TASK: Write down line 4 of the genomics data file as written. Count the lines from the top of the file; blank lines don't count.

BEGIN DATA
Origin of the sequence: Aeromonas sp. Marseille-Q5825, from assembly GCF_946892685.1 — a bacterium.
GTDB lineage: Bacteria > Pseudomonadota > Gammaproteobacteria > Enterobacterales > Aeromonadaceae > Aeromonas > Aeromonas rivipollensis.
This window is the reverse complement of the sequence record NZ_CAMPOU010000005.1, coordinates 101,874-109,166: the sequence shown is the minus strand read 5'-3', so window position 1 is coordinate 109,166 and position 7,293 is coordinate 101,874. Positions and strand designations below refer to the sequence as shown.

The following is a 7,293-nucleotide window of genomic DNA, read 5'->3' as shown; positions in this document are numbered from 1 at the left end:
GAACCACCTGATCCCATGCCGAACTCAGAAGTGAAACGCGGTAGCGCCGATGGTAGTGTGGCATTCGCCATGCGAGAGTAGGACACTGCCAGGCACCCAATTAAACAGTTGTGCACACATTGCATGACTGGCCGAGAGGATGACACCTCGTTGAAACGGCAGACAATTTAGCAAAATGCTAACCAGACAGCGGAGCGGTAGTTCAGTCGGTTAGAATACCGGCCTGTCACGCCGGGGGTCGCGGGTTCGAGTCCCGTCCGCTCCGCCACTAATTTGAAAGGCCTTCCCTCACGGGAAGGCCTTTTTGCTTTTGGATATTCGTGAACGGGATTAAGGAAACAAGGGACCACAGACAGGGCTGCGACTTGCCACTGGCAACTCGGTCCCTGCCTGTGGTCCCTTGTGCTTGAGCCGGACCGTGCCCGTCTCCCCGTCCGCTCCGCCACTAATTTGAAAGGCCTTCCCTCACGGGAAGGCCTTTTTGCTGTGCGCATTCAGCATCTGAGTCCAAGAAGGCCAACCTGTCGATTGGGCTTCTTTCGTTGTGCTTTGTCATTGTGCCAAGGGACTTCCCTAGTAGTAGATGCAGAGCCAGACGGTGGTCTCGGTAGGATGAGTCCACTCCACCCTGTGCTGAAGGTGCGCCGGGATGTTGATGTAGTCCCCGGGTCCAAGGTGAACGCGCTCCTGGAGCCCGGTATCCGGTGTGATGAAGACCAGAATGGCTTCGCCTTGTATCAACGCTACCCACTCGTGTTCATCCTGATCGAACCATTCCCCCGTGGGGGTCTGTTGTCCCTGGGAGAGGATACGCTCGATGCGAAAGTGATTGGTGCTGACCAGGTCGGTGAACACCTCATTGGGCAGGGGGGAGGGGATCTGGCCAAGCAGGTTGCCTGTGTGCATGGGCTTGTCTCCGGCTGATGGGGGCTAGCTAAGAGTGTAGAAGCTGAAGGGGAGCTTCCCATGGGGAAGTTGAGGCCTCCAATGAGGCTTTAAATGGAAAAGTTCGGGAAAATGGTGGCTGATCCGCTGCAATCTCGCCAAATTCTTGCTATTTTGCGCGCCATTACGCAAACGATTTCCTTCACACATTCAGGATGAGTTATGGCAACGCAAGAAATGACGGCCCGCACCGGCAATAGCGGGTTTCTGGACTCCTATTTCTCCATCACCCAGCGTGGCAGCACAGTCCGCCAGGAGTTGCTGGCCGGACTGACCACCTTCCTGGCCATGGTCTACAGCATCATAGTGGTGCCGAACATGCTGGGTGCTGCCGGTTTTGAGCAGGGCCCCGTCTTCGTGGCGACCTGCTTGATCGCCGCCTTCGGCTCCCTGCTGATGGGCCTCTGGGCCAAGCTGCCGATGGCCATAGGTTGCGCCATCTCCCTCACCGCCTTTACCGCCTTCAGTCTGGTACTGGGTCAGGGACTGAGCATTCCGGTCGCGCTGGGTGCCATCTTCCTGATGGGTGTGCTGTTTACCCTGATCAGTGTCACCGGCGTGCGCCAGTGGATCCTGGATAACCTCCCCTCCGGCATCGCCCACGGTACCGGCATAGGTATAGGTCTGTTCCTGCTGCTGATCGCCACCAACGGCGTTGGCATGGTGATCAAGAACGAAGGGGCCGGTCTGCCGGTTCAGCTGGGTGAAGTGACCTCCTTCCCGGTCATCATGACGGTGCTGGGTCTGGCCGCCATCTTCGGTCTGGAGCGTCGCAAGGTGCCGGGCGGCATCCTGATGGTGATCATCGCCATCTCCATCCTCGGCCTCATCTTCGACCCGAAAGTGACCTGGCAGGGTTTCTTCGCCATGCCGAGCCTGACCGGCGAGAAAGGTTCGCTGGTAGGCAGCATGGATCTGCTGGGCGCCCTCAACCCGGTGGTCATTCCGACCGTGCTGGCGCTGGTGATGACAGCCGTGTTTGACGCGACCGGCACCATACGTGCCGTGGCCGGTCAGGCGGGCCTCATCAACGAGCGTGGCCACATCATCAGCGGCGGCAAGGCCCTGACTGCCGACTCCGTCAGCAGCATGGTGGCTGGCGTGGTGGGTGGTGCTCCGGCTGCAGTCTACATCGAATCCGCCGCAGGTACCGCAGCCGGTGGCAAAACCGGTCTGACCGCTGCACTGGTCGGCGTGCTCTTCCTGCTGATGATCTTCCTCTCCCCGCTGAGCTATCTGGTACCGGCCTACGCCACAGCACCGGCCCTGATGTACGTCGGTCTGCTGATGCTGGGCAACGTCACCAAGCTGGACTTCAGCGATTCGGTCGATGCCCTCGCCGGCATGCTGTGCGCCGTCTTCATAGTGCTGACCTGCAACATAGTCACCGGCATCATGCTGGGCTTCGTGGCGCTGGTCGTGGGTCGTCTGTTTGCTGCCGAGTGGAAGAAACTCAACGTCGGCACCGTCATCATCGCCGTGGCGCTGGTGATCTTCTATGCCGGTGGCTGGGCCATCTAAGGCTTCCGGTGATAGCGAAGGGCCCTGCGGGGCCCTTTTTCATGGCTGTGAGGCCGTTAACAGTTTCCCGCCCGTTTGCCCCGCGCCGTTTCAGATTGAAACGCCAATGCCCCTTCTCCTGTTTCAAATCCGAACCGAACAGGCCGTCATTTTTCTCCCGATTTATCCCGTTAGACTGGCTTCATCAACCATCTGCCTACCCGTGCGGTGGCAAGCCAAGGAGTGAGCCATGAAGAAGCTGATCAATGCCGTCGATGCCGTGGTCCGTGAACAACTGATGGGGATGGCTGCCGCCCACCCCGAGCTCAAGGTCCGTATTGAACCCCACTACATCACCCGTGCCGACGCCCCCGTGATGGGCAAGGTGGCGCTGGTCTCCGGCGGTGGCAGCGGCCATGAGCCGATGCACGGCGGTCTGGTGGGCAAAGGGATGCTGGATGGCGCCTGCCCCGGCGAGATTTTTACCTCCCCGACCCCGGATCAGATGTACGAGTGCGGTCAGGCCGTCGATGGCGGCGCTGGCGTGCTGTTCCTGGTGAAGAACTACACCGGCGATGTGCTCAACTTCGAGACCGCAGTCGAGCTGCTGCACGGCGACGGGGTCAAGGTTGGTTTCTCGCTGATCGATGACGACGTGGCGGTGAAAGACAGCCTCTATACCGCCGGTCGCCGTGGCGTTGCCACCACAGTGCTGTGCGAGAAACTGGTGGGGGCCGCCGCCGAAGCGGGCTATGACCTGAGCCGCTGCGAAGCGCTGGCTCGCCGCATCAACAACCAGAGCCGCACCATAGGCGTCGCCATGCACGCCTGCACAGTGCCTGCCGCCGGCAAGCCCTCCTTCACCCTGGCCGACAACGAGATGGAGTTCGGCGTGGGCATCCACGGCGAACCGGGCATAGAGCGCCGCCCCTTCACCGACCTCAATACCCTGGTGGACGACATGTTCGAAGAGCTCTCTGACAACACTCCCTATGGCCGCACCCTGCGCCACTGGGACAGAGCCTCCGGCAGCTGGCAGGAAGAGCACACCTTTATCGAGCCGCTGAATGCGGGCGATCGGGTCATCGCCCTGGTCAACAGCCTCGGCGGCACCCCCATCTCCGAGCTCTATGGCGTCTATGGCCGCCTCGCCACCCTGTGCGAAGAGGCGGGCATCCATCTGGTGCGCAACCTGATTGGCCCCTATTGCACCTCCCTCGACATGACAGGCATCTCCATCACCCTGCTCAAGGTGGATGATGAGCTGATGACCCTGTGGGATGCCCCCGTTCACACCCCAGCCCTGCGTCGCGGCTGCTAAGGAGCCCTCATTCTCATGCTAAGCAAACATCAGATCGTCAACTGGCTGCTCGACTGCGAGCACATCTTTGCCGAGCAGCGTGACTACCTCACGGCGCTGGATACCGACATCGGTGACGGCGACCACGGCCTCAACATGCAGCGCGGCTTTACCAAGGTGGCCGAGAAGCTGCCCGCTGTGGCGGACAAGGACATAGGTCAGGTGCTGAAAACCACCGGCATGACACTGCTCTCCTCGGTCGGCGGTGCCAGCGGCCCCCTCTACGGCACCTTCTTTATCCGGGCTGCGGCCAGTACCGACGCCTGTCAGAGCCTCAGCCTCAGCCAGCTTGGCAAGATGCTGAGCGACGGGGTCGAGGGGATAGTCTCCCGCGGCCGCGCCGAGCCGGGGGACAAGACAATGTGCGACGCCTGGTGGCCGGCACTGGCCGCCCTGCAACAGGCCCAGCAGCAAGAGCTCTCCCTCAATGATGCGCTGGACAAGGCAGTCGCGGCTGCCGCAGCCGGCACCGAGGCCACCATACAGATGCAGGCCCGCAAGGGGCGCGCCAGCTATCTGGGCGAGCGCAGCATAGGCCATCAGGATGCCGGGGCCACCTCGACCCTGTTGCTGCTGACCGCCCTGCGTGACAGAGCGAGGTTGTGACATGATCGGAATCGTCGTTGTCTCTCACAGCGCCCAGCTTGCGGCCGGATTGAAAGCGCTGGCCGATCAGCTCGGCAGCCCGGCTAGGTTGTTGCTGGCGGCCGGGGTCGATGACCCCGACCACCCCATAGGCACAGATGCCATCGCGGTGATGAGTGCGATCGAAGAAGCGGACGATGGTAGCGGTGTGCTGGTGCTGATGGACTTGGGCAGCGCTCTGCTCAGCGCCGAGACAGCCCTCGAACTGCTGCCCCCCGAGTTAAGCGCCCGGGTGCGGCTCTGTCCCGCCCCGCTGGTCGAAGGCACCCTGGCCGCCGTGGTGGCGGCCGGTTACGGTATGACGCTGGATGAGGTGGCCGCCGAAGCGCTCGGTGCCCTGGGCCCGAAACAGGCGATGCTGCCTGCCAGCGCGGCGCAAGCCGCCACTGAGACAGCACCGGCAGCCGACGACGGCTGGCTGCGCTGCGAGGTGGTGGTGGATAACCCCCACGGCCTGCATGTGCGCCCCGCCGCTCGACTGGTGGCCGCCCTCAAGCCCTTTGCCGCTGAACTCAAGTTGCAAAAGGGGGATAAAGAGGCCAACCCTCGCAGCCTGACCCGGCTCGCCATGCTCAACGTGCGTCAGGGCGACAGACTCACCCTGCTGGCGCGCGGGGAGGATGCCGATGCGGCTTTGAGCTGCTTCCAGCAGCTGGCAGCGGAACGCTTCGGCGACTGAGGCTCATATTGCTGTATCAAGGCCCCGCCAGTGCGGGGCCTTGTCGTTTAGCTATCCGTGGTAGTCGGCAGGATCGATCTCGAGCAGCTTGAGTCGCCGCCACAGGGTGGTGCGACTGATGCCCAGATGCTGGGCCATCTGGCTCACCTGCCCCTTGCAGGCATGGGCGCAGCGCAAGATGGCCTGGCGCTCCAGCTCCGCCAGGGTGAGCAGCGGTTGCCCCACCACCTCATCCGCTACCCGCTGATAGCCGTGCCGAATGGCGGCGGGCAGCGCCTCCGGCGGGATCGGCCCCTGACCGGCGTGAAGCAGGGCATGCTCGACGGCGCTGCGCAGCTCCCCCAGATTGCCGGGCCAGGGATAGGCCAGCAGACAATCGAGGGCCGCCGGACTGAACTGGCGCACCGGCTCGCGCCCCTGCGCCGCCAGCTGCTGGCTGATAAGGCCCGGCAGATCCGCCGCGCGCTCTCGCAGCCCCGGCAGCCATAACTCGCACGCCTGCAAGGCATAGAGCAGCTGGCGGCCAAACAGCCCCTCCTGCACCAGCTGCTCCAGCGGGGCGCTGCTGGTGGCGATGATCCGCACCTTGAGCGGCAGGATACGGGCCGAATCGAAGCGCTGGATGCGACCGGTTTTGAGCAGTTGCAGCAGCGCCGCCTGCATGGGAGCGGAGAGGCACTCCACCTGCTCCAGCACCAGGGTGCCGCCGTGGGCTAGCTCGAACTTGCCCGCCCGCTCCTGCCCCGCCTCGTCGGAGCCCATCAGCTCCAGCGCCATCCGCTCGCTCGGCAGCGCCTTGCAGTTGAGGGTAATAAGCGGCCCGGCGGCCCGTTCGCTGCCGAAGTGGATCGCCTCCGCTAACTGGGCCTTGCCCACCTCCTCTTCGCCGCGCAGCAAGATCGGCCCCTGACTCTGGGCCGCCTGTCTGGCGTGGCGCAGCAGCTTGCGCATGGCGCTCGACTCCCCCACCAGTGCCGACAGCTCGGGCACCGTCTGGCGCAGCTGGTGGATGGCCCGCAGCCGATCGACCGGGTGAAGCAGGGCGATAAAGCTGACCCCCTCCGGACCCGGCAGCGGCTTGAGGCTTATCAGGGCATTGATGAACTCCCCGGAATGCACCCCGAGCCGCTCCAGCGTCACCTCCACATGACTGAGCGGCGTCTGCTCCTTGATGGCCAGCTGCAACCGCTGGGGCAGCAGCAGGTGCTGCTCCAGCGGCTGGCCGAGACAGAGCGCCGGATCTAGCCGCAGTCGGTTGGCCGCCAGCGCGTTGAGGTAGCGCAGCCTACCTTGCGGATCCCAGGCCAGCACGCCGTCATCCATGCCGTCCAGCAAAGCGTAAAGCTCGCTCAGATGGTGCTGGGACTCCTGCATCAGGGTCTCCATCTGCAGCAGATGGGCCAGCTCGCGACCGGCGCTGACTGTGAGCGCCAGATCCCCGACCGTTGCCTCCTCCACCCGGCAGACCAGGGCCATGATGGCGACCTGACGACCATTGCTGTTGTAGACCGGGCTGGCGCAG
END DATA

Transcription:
The following is a 7,293-nucleotide window of genomic DNA, read 5'->3' as shown; positions in this document are numbered from 1 at the left end: